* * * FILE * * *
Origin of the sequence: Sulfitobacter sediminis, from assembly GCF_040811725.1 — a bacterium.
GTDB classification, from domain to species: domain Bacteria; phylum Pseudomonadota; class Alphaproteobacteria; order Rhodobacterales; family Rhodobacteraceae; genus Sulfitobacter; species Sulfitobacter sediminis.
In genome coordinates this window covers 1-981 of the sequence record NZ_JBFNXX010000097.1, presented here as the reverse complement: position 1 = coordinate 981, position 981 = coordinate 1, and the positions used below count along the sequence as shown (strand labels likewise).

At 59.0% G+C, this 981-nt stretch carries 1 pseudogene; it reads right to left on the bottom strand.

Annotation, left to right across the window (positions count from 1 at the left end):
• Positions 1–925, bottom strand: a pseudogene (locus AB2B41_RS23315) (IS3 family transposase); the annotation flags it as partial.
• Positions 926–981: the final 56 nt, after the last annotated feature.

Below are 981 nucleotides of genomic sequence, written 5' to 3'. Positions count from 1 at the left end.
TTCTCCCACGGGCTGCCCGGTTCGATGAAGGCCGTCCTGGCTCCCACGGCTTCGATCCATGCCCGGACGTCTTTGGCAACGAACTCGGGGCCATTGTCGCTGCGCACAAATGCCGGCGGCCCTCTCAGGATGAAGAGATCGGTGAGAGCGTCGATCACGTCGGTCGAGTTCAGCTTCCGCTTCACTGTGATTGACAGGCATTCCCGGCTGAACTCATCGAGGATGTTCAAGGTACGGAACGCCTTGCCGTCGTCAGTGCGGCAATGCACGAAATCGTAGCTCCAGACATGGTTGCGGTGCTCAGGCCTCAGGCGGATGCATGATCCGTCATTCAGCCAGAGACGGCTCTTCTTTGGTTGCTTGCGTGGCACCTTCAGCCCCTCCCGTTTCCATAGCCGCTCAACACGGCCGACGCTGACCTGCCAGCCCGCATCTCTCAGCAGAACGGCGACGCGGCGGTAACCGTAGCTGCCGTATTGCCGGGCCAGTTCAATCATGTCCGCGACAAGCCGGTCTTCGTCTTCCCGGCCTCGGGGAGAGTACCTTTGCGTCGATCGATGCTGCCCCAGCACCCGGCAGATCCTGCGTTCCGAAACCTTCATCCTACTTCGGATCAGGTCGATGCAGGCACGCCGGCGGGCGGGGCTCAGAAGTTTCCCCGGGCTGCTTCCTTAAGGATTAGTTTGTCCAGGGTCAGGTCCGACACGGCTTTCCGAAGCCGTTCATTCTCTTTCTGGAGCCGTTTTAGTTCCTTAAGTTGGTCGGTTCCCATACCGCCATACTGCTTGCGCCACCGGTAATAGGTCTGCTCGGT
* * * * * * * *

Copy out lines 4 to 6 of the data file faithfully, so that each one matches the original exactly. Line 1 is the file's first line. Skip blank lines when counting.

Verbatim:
At 59.0% G+C, this 981-nt stretch carries 1 pseudogene; it reads right to left on the bottom strand.

Annotation, left to right across the window (positions count from 1 at the left end):
• Positions 1–925, bottom strand: a pseudogene (locus AB2B41_RS23315) (IS3 family transposase); the annotation flags it as partial.